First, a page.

The features of the canine cerebellum development till 10th postnatal week conform to the general pattern reported in the rodents and human [8] . This interspecies uniformity applies to the three cortical layers of the fully developed cerebellum as well as the immature cerebellum. Coordinated axonal guidance and neuronal migration are essential steps in this complex developmental process [9] . It is known that various guidance molecules converge on cytoskeleton regulation including ephexin-1 [10] . Ephexin-1/neuronal guanine nucleotide exchange factor (NGEF) is a novel member of the family of Dbl genes and functions as guanine nucleotide exchange factors (GEF) for the Rho-type GTPases [11] . Rho-family GTPases, which are activated by GEFs, are key regulators of cytoskeleton dynamics [12] . Extensive studies suggest that Rho GTPases have an important role in neuronal development, including axon guidance, migration, morphogenesis, and plasticity of neurons [13] -[18] .

Ephexin-1 is predominantly expressed in the brain, with the strongest signal in the caudate nucleus, a region associated with the control of movement [11] . However, no data are available that describe the immunolocalization of ephexin-1 in the cerebellum, which is concerned with the coordination of somatic motor activity and the regulation of motor tone. Therefore, the present study was designed to determine the normal maturation pattern of ephexin-1 in the developing canine cerebellum. We investigated the immunolocalization of ephexin-1 and its correlation with CB.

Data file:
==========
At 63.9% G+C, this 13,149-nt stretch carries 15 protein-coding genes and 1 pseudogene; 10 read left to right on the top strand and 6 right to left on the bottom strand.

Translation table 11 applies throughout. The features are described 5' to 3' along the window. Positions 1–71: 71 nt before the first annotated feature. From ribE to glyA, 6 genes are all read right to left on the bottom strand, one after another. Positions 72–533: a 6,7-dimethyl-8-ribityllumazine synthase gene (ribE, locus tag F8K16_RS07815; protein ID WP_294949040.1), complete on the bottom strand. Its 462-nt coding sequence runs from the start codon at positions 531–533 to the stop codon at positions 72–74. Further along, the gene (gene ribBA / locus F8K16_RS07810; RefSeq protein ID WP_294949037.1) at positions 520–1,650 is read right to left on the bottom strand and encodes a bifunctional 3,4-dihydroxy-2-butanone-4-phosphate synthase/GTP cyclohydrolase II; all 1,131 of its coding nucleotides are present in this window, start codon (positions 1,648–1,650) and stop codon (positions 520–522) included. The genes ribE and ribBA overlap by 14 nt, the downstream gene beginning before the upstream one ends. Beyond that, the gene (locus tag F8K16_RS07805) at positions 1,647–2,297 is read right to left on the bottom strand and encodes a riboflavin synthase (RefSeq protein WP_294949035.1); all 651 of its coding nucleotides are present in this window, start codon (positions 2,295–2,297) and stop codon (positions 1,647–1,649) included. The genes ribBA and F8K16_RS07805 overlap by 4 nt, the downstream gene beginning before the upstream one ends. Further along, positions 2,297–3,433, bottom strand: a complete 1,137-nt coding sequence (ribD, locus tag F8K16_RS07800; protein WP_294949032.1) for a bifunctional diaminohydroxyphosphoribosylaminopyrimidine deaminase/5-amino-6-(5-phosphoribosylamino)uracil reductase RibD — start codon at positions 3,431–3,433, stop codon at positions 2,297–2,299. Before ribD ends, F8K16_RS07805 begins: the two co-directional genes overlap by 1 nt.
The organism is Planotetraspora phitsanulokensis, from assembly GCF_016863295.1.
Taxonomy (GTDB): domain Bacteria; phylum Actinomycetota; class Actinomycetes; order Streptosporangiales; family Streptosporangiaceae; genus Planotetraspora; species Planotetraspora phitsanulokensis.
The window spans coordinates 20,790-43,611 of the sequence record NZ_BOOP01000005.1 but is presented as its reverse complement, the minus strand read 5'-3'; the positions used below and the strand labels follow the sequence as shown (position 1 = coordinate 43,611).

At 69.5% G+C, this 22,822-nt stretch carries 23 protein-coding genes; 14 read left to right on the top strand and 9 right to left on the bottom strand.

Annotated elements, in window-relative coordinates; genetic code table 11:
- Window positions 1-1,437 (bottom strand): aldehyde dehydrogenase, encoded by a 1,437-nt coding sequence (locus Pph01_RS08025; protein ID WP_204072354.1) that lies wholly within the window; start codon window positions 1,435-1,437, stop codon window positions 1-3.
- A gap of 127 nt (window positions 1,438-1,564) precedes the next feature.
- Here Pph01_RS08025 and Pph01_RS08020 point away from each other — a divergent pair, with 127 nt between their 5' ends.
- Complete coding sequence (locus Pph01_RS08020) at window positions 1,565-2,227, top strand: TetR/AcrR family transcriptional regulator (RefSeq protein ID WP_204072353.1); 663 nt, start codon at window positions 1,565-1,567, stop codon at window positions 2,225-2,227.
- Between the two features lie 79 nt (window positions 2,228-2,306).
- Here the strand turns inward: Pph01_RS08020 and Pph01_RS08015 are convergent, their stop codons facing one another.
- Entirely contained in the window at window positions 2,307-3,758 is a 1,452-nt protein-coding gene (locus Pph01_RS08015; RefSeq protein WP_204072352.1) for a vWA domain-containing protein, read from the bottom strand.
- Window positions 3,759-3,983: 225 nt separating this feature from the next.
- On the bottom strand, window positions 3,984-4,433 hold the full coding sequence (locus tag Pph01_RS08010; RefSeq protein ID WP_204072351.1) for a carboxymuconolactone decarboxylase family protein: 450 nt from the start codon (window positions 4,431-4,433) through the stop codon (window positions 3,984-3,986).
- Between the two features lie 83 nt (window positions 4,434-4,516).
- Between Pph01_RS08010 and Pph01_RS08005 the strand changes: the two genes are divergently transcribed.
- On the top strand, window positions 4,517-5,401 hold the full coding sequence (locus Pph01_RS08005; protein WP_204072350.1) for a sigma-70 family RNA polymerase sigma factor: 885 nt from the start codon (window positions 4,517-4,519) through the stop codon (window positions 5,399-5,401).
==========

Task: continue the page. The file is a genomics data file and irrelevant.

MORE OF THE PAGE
2. Methods

We limited our investigations to the period from the day of birth (P0) to P60 since neuronal development reached an adult-like pattern around the weaning period in the carnivores. The tissue sections of this study were male mongrel dogs (Canis familiaris) at P0, P7, P14, P21, P28 and P60 (n = 3/each). Experimental animals were anesthetized by an intraperitoneal injection of ketamine (3 ml/kg), fixed in Zamboni’s fixative solution and processed as already described [6] [7] . All experimental procedures and care of animals were carried out in accordance with the Guidelines laid down by the NIH in the US regarding the care and use of animals for experimental procedures.

Immunohistochemical staining was carried out by the routine method. In brief, the sections were incubated overnight at 4˚C with the primary antibody, monoclonal anti-calbindin D-28k (Sigma-Aldrich, St. Louis, MO; diluted 1:1000) or polyclonal anti-ephexin-1 (Abcam, Cambridge, MA; diluted 1:100). The binding was visualized using an appropriate ImmPRESSTM avidin-biotin-peroxidase kit (Vector laboratories, Inc., Burlingame, CA) according to the manufacturer’s instructions. Peroxidase reaction was performed using 0.05% diaminobenzidine (Sigma-Aldrich). Omission of incubation with the primary or secondary antibody served as a control for false-positives.